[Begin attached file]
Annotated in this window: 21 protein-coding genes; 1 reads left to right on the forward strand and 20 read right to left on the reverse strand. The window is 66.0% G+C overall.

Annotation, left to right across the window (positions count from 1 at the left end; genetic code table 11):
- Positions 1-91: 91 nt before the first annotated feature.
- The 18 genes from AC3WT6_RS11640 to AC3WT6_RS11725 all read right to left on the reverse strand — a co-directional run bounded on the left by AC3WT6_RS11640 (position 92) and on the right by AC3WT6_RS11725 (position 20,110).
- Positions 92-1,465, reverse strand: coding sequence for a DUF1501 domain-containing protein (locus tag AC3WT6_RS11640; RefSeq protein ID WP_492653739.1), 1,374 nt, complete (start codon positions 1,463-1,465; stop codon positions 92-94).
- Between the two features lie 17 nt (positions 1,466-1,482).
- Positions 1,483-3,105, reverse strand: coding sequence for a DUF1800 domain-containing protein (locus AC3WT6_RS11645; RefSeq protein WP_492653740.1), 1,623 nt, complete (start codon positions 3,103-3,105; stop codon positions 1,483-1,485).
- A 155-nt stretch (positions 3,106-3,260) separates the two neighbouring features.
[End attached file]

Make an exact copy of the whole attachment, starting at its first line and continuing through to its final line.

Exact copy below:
Annotated in this window: 21 protein-coding genes; 1 reads left to right on the forward strand and 20 read right to left on the reverse strand. The window is 66.0% G+C overall.

Annotation, left to right across the window (positions count from 1 at the left end; genetic code table 11):
- Positions 1-91: 91 nt before the first annotated feature.
- The 18 genes from AC3WT6_RS11640 to AC3WT6_RS11725 all read right to left on the reverse strand — a co-directional run bounded on the left by AC3WT6_RS11640 (position 92) and on the right by AC3WT6_RS11725 (position 20,110).
- Positions 92-1,465, reverse strand: coding sequence for a DUF1501 domain-containing protein (locus tag AC3WT6_RS11640; RefSeq protein ID WP_492653739.1), 1,374 nt, complete (start codon positions 1,463-1,465; stop codon positions 92-94).
- Between the two features lie 17 nt (positions 1,466-1,482).
- Positions 1,483-3,105, reverse strand: coding sequence for a DUF1800 domain-containing protein (locus AC3WT6_RS11645; RefSeq protein WP_492653740.1), 1,623 nt, complete (start codon positions 3,103-3,105; stop codon positions 1,483-1,485).
- A 155-nt stretch (positions 3,106-3,260) separates the two neighbouring features.